My recommendation is to focus on the behaviour when giving feedback. The things that people do is behaviour. Behaviour is the stuff you can see, hear, and feel. It’s the words we use, the tone of voice, our facial expression, our body language, and our work product. What you saw is fact, not a conclusion that you drew from observed behaviour. It can’t be argued with. What does being a bully, a jerk, or a gossip look like? Describe that behaviour in concrete terms.

We can then describe the consequences, and then get a commitment  to behave differently in the future. Consequences is where the judgment comes in if needed. For example: “Jeff, when we’re in a customer meeting and you roll your eyes, put your hands behind your head, lean back in your chair, and exclaim in a loud voice “That’s the stupidest thing I’ve ever heard”, it makes you look like a jerk. Can you stop doing that? “


**many thanks to the Manager Tools Podcast for setting my feet on the path of righteousness on this issue.

Focus on Behaviour, Not Conflict Management

This article gives counsel about conflict on teams to the theme of “why can’t we just all get along?”

I think it’s the wrong approach. It puts the manager in the unpleasant and untenable position of being the counsellor, facilitator, and negotiator. From my experience I have found that role frustrating, futile, and not the best use of my time.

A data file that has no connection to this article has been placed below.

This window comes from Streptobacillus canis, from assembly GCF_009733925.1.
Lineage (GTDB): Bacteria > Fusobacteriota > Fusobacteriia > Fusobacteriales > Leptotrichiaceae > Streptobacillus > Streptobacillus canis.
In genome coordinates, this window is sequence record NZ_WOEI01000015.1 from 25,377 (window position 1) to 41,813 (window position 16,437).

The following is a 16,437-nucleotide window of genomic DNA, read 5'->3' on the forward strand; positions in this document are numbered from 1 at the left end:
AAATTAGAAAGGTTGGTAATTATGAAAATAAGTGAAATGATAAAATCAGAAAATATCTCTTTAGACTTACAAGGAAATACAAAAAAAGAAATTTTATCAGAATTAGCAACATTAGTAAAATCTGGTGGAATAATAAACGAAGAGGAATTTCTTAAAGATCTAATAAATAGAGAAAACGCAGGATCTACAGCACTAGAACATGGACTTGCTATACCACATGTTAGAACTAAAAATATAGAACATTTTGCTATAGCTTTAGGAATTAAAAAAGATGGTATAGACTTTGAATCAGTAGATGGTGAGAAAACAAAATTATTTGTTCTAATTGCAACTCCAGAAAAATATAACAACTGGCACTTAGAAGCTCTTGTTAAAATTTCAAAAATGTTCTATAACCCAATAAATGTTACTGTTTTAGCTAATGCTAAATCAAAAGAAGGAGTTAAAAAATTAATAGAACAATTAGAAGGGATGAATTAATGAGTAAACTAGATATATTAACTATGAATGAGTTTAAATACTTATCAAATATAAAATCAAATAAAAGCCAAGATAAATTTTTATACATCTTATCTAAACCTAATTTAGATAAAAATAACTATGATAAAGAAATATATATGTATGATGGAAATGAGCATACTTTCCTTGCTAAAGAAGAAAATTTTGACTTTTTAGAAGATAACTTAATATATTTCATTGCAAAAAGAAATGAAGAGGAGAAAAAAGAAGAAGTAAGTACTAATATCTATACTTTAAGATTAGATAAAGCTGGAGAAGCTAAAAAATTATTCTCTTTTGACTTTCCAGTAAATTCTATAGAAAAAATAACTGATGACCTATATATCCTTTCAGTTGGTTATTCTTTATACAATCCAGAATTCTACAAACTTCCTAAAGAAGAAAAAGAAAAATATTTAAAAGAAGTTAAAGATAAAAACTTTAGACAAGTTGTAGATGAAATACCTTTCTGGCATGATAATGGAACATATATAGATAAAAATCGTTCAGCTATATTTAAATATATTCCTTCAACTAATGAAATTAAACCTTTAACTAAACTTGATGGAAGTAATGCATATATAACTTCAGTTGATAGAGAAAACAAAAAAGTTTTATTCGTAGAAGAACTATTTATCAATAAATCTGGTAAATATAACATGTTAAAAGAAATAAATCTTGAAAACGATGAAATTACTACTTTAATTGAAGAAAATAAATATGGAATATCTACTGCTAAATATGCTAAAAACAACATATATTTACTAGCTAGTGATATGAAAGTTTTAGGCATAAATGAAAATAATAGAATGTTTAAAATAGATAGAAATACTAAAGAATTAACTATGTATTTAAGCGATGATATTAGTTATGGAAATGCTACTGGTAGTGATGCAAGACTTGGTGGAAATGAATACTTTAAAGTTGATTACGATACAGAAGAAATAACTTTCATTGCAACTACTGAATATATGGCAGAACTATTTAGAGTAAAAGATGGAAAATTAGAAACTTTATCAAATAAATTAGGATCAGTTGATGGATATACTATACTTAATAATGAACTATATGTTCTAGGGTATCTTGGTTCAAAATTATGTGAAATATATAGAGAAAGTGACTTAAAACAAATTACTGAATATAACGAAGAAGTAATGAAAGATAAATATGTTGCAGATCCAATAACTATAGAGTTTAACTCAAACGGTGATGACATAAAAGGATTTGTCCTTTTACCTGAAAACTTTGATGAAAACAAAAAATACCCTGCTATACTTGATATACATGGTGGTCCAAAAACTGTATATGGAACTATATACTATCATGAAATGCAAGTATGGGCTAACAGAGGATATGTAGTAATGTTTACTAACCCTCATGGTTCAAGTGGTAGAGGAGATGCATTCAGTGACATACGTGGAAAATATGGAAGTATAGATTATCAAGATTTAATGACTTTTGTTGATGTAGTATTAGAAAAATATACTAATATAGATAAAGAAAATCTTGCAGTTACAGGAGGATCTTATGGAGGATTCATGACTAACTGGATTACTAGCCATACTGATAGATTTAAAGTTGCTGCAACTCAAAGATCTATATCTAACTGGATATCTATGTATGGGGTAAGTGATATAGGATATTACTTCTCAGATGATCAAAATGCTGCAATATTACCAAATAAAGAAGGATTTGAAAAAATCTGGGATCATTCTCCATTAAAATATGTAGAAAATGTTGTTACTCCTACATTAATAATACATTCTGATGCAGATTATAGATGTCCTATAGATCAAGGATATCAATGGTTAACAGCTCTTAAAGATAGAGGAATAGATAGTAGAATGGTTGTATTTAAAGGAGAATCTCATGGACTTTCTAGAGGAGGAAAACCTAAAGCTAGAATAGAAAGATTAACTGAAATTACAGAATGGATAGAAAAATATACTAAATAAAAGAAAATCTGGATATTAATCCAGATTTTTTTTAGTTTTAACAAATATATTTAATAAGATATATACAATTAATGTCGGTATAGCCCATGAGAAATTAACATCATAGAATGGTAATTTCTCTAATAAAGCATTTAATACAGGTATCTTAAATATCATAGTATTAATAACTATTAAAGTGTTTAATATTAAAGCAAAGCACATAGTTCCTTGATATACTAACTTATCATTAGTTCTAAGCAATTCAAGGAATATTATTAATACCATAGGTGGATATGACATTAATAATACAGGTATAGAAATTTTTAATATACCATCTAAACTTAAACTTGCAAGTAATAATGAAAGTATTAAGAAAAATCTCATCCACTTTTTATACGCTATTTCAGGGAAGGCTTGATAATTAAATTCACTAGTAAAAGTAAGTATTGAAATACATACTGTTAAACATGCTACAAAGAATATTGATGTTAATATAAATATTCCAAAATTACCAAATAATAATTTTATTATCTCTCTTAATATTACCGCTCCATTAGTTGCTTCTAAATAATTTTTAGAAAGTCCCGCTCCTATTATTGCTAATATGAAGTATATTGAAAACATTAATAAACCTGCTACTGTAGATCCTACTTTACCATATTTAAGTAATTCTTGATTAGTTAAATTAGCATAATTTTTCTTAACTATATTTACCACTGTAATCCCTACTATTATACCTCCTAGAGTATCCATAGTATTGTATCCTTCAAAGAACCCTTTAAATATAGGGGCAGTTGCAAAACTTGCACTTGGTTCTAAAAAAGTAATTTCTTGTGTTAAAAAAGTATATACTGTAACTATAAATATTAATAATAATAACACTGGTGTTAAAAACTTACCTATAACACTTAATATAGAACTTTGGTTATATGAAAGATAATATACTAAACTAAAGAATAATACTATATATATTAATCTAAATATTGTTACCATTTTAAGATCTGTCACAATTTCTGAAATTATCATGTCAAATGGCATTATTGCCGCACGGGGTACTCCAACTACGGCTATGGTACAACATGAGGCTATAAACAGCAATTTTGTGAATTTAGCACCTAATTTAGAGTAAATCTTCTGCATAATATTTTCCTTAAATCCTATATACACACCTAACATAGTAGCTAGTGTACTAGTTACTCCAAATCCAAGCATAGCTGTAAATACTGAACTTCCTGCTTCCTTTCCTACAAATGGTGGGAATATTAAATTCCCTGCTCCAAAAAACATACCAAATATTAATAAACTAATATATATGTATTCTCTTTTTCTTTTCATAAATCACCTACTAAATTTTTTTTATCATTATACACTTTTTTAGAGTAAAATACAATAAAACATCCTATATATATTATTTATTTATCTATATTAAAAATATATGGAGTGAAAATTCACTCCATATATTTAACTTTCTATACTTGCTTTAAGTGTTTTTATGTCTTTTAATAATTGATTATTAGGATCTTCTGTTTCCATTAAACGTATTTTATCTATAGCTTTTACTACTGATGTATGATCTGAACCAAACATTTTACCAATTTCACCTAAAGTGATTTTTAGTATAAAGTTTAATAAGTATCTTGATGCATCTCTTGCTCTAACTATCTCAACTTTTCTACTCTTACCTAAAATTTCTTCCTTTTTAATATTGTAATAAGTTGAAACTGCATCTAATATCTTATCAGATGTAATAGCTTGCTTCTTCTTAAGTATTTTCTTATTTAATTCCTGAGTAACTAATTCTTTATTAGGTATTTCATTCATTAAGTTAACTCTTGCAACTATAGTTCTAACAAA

Try this instead:

  • Don’t play the “he said, she said” game. You can spend your entire professional life tracking down who said what to whom, and it won’t get you any closer to being effective, efficient, or delivering what you’re responsible for, and your professional career will be much shorter. Focus on behaviour, give feedback appropriate to the behaviour you observed.
  • Healthy conflict is healthy, but once a decision is made kill all other ideas. Yes, maybe it was the wrong decision, and maybe you’ll have to go back and re-evaluate your options. Until then anything else but full commitment to executing the agreed plan is whining at best and sabotage at worst.
  • Own the inputs. If you’re responsible for the deliverables, you’re responsible for the inputs you need to make the deliverables. If Paul in finance didn’t give you the numbers you need for Friday’s report, it’s not Paul’s fault. It’s yours. You wouldn’t go to your boss with that lame excuse. Why would you accept it from your staff?

When Feedback Doesn’t Work

Eventually you’ll run into somebody who really doesn’t want feedback of any kind, ever. This is a serious problem. Somebody who is unwilling or unable to change and improve, or even meet standards, after consistent and repeated feedback about an issue is somebody who will soon have very few choices. Before we get drastic, however, we need to give them feedback.

Yes, more feedback.